Purpose Relative radiation dose exposure to vital organs in the thorax could influence clinical outcomes in esophageal cancer (EC). We assessed whether the type of radiation therapy (RT) modality used was associated with postoperative outcomes after neoadjuvant chemoradiation (nCRT). Patients and methods Contemporary data from 580 EC patients treated with nCRT at 3 academic institutions from 2007 to 2013 were reviewed. 3D conformal RT (3D), intensity modulated RT (IMRT) and proton beam therapy (PBT) were used for 214 (37%), 255 (44%), and 111 (19%) patients, respectively. Postoperative outcomes included pulmonary, GI, cardiac, wound healing complications, length of in-hospital stay (LOS), and 90-day postoperative mortality. Cox model fits, and log-rank tests both with and without Inverse Probability of treatment Weighting (IPW) were used to correct for bias due to non-randomization. Results RT modality was significantly associated with the incidence of pulmonary, cardiac and wound complications, which also bore out on multivariate analysis. Mean LOS was also significantly associated with treatment modality (13.2 days for 3D (95%CI 11.7–14.7), 11.6 days for IMRT (95%CI 10.9–12.7), and 9.3 days for PBT (95%CI 8.2–10.3) (p < 0.0001)). The 90 day postoperative mortality rates were 4.2%, 4.3%, and 0.9%, respectively, for 3D, IMRT and PBT (p = 0.264). Conclusions Advanced RT technologies (IMRT and PBT) were associated with significantly reduced rate of postoperative complications and LOS compared to 3D, with PBT displaying the greatest benefit in a number of clinical endpoints. Ongoing prospective randomized trial will be needed to validate these results.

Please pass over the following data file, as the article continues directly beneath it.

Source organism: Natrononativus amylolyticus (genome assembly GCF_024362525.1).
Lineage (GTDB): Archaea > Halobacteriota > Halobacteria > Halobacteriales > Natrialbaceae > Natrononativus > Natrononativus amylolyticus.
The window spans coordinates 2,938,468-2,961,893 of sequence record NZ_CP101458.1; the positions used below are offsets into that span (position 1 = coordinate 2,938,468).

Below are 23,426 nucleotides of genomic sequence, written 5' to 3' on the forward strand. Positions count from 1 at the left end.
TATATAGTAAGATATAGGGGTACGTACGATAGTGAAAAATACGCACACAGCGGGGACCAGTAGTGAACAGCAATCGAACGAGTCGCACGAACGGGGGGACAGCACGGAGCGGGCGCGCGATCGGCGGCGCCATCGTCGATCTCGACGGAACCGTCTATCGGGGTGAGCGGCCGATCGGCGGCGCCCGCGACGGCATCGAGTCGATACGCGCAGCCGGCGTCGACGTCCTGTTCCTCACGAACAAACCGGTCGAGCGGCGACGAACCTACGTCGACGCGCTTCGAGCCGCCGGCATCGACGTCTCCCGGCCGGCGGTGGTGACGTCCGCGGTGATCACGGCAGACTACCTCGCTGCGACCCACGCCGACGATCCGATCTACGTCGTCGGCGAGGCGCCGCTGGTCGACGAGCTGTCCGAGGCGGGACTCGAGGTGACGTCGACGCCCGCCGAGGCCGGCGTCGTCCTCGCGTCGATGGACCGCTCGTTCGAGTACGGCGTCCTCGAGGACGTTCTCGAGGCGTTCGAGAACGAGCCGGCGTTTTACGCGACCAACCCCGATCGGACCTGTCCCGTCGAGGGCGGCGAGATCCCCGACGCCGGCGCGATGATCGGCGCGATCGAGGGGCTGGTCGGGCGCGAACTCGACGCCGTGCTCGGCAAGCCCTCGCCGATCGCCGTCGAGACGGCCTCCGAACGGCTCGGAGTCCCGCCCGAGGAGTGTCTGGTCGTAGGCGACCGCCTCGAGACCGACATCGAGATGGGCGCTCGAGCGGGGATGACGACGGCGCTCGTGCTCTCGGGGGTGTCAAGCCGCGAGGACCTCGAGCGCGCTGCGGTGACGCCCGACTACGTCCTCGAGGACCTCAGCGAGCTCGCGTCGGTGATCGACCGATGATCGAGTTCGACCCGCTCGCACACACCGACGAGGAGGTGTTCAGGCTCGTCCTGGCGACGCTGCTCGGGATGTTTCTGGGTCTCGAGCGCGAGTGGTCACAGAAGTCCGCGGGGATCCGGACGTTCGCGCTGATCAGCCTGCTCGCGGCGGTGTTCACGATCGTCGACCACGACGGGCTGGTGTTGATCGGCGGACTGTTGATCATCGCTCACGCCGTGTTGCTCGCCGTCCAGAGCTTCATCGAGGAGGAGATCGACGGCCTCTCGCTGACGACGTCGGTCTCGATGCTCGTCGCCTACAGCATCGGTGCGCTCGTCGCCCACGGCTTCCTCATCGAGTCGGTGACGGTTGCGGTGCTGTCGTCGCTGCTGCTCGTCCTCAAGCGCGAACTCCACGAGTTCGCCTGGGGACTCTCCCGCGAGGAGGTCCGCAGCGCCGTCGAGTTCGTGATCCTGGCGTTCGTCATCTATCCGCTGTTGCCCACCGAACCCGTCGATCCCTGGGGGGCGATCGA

- Esophageal carcinoma
- Intensity modulated radiation therapy
- Postoperative complications
- Proton beam therapy
ASJC Scopus subject areas
- Radiology Nuclear Medicine and imaging